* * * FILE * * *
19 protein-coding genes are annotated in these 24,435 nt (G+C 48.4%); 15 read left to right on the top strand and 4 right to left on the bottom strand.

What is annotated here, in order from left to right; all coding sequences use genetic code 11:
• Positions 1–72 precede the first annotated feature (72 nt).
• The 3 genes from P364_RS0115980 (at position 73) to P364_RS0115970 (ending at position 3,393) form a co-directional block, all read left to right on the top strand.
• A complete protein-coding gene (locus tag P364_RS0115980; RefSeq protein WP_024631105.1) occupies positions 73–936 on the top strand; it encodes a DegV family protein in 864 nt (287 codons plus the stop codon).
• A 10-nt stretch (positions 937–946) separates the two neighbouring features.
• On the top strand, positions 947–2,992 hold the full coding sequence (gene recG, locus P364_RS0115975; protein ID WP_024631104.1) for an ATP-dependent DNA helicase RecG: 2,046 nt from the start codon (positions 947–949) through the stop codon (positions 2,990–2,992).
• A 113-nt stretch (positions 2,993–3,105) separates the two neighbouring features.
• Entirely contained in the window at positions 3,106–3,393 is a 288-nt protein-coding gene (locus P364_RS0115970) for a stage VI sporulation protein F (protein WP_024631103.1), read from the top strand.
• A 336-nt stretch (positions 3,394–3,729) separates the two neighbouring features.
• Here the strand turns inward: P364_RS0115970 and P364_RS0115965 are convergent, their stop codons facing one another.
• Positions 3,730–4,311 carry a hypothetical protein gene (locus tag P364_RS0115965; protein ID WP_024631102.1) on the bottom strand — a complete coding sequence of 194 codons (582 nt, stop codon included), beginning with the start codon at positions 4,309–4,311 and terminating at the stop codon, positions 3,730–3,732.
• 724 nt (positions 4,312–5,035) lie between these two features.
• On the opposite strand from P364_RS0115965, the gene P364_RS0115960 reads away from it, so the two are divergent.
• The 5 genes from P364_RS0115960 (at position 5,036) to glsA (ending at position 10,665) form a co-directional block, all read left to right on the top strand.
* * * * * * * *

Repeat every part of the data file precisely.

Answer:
19 protein-coding genes are annotated in these 24,435 nt (G+C 48.4%); 15 read left to right on the top strand and 4 right to left on the bottom strand.

What is annotated here, in order from left to right; all coding sequences use genetic code 11:
• Positions 1–72 precede the first annotated feature (72 nt).
• The 3 genes from P364_RS0115980 (at position 73) to P364_RS0115970 (ending at position 3,393) form a co-directional block, all read left to right on the top strand.
• A complete protein-coding gene (locus tag P364_RS0115980; RefSeq protein WP_024631105.1) occupies positions 73–936 on the top strand; it encodes a DegV family protein in 864 nt (287 codons plus the stop codon).
• A 10-nt stretch (positions 937–946) separates the two neighbouring features.
• On the top strand, positions 947–2,992 hold the full coding sequence (gene recG, locus P364_RS0115975; protein ID WP_024631104.1) for an ATP-dependent DNA helicase RecG: 2,046 nt from the start codon (positions 947–949) through the stop codon (positions 2,990–2,992).
• A 113-nt stretch (positions 2,993–3,105) separates the two neighbouring features.
• Entirely contained in the window at positions 3,106–3,393 is a 288-nt protein-coding gene (locus P364_RS0115970) for a stage VI sporulation protein F (protein WP_024631103.1), read from the top strand.
• A 336-nt stretch (positions 3,394–3,729) separates the two neighbouring features.
• Here the strand turns inward: P364_RS0115970 and P364_RS0115965 are convergent, their stop codons facing one another.
• Positions 3,730–4,311 carry a hypothetical protein gene (locus tag P364_RS0115965; protein ID WP_024631102.1) on the bottom strand — a complete coding sequence of 194 codons (582 nt, stop codon included), beginning with the start codon at positions 4,309–4,311 and terminating at the stop codon, positions 3,730–3,732.
• 724 nt (positions 4,312–5,035) lie between these two features.
• On the opposite strand from P364_RS0115965, the gene P364_RS0115960 reads away from it, so the two are divergent.
• The 5 genes from P364_RS0115960 (at position 5,036) to glsA (ending at position 10,665) form a co-directional block, all read left to right on the top strand.